Am now back in Hong Kong for the next few weeks where it is currently cloudy and grey. Hoping for some climbing and kayaking if the weather clears up.

Check out Shanghai Sideways website –
Posted in alastair rose, ali rose, Lijiang, Shanghai Sideways, Shangri La

Tiger Leaping Gorge

Just back from Yunnan, China and have a couple of different blog posts coming. I was based in Lijiang with Asia Pacific Adventure for the last month starting with ten days of work and ending with a week of work and twelve days off in-between. Work has been fun though interesting at times with stolen gear and staff getting Guardia (including myself) but always with amazing views and great food. A major part of the program in Lijiang is the hike through Tiger Leaping Gorge on the Yangtze river. This is probably one of the most beautiful commercialised hikes in the world so I thought I would start with these shots and then the next post will be about time off.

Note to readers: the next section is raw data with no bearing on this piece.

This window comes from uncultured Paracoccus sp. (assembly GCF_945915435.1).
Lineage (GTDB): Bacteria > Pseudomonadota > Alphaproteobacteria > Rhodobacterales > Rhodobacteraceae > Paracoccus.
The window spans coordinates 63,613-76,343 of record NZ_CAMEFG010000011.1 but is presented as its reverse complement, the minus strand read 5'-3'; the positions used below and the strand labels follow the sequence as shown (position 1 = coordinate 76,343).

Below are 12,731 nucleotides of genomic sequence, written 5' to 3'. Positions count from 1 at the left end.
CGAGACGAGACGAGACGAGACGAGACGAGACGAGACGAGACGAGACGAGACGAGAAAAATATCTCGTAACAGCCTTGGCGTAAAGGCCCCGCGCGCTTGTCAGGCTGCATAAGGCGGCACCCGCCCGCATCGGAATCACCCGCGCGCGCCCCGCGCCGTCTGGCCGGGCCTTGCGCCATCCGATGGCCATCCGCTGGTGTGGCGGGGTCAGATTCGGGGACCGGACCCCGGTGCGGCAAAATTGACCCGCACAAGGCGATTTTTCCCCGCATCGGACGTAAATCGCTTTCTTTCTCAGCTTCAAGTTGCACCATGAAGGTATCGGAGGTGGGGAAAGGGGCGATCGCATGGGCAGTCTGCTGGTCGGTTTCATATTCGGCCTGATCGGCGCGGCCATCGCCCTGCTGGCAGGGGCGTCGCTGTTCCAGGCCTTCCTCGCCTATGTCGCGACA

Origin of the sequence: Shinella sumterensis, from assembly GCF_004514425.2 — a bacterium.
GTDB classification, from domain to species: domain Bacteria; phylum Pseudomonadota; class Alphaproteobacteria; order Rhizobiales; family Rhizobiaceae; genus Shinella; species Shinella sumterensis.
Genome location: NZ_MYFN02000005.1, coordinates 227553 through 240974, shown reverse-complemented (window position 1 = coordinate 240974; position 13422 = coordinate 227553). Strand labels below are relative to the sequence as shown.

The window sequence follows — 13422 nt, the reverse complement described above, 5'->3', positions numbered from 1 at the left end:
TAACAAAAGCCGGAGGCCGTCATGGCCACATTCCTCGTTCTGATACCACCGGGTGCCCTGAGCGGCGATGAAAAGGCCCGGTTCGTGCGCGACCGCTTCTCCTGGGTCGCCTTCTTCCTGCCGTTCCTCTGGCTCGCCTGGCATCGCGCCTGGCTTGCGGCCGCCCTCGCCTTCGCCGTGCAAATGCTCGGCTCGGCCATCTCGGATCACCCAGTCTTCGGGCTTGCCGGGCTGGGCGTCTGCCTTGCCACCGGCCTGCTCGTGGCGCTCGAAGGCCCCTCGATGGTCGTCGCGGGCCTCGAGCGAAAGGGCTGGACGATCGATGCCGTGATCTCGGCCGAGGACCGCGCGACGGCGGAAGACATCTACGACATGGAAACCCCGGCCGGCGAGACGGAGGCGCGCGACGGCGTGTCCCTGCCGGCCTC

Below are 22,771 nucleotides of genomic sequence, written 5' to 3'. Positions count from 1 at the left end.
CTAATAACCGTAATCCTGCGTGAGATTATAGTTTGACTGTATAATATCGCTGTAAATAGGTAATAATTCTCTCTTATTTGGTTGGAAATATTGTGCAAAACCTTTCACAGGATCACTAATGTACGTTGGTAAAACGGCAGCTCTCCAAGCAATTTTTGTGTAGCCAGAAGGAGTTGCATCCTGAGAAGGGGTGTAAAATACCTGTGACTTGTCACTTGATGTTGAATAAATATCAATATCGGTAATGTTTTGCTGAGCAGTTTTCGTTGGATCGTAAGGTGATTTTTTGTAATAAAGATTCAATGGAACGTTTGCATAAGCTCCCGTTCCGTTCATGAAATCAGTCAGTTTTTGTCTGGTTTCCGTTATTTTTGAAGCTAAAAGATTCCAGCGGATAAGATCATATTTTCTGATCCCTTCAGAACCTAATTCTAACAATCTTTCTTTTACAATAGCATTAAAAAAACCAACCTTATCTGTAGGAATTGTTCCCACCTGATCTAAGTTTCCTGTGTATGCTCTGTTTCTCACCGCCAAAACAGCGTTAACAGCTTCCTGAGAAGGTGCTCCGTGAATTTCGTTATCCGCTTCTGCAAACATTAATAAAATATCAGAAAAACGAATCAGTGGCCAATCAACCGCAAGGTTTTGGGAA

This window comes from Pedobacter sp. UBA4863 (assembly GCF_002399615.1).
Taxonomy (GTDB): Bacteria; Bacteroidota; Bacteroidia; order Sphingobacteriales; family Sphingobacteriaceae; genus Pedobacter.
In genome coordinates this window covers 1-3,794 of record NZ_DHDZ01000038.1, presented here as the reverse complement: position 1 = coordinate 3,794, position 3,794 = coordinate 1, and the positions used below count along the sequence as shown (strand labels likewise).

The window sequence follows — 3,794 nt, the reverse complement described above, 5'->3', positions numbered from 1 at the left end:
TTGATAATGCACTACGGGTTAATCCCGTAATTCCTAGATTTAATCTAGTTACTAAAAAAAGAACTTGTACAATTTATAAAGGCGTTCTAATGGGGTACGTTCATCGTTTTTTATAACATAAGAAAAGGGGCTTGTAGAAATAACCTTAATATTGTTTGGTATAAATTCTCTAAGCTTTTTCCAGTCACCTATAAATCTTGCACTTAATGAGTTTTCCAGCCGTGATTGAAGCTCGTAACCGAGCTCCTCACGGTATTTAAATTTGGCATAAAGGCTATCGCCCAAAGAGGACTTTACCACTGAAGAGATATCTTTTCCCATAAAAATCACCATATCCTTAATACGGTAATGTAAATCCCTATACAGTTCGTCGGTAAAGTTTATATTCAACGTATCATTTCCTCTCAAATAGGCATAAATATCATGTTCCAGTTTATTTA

The view from Tea Horse Guest house toward Jade Dragon Snow Mountain. We stopped here for lunch on both programs.
Looking up the valley toward Quiatou.
Some students playing a game on “Inspiration Terrace” at Halfway House with JDSM in the background. This was one of the original guesthouses in the gorge and I actually stayed here when I first hiked the gorge in 2000. It had two bedrooms when I stayed there originally and now has space for 80people.
Morning light over the peaks of Jade Dragon Snow Mountain (5596m). The actual summit is much further back, the Chinese say this has not been climb but the internet disagrees with some americans claiming the first ascent in 1987 (though without a permit as it is a holy mountain)
Traditional building by the side of the trail.
Bright green right terraces in the valley below the trail.
Woman wearing traditional Naxi (Na-Shee) dress.

Posted in alastair rose, ali rose, Tiger Leaping Gorge, Yunnan China